Unit Testing with Mockito on Kotlin Android Project with Architecture Components

Marco Cattaneo
5 min readOct 24, 2018

I love Kotlin, when i have started to write application with it i said, “wow cool”, it’s clean, it’s easy to read (sometimes 😁) and helps you to create a better code, but when i have started to write tests I encountered some problems.
In this article i will help you to solve these troubles and how mock a unit test.

About the Sample code

To explain how test a ViewModel with Mockito I have created a sample application to fetch the user’s repositories list, to do that i have create a ViewModel that use a Retrofit API to get data and a LiveData to expose these them to the view.

Important: in these sample I will not use Dagger to simplify code.

Mockito Troubles: the Right Dependencies

In Kotlin we can’t use the classic Mockito dependency of Java, because there are some limits, for example in my first experiment I have encountered these error when I tried to mock my own class:

Cannot mock/spy class eu.marcocattaneo.githubmockitosample.data.Repository
Mockito cannot mock/spy because :
final class

the reason is when Mockito mocks an object normally it extends the requested class to create an instance, but all Kotlin classes are defined final in default, so the library can’t extend them.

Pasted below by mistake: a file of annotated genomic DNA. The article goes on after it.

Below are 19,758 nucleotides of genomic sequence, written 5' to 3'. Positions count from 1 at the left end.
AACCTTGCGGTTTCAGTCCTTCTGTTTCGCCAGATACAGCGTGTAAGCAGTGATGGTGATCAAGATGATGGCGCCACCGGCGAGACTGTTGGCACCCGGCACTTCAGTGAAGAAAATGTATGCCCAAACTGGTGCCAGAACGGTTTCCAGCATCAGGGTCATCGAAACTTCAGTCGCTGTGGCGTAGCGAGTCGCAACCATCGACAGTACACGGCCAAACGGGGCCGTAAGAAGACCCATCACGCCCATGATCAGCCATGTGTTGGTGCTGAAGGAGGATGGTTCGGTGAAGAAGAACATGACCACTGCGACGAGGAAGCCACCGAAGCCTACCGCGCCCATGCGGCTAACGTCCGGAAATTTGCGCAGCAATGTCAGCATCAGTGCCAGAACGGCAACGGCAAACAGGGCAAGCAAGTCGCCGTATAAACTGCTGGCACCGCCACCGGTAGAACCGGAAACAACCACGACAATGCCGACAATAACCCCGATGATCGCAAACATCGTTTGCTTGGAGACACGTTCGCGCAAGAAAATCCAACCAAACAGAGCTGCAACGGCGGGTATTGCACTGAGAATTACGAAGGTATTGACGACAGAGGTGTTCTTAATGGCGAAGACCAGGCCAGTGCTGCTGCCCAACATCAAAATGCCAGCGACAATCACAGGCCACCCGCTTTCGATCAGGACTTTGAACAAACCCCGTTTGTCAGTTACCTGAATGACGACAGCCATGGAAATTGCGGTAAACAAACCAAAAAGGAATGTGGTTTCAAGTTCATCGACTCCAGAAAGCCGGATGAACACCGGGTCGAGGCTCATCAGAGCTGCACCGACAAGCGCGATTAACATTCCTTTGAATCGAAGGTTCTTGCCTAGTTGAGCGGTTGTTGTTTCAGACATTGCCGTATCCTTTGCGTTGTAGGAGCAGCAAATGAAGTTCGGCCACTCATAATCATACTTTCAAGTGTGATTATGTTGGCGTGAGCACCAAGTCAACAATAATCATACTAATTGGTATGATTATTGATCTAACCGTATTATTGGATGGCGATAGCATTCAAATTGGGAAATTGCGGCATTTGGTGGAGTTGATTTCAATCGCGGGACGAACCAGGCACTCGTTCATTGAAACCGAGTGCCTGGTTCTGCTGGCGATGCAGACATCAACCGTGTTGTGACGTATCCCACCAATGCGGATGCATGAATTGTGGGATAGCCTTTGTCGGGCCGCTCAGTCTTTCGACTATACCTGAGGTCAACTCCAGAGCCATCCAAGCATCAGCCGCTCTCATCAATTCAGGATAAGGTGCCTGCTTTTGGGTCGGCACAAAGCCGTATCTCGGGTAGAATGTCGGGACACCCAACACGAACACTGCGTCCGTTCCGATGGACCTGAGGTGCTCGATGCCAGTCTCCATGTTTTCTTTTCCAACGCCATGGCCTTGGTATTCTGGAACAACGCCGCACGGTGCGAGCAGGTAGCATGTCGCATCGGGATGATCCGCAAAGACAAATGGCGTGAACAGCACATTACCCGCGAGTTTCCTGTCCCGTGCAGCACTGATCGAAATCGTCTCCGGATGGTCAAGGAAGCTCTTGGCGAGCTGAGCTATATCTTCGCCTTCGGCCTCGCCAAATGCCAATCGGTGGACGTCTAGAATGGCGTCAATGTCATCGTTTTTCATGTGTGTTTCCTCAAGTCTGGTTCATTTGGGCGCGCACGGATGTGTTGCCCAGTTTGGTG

You can fix it with the “open” modifier but it’s a workaround (and could be incompatible with your designed architecture), to solve these problem there is a specific dependency that allow mocking on Kotlin classes:

testImplementation 'org.mockito:mockito-inline:2.8.47'

Another problem is the method Mockito.any() typically use to pass a parameter to a method of a mocked class, for example:

these produce an error:

java.lang.IllegalStateException: Mockito.any() must not be null

to fix it I use the Mockito version of Nhaarman:

testImplementation 'com.nhaarman.mockitokotlin2:mockito-kotlin:2.0.0-RC3'

this library exposes some Mockito alternative methods that allow that kind operations, look an example below:

Finally we don’t forget to add these line on build.gradle file that allow to mock some Android Api objects (in our case the Android Architecture Components).

testOptions {
unitTests.returnDefaultValues = true

If the exceptions thrown by Android APIs in the android.jar are problematic for your tests, you can change the behavior so that methods instead return either null or zero by adding the following configuration in your project’s top-level build.gradle file:

Sample ViewModel

Below you can see my ViewModel, it’s quite simple: there are a method to get the user’s repositories and another to show/hide a progress dialog on the Fragment. The first makes a http request via Retrofit who response is posted to repositoriesLiveData, the second method is only to show/hide a ProgressDialog on the view via a LiveData (loadingLiveData).


Now we have the sample code and the libraries: a good starting point, let’s start!

ViewModel Testing with assertions

Test behavior of “repositoriesLiveData”

The scope of our test is to verify the behavior of the LiveData when the API request will produce data or a Throwable. First of all we need to create the test class (we can use the shortcut SHIFT+CMD+T) and add a setUp() method inside it.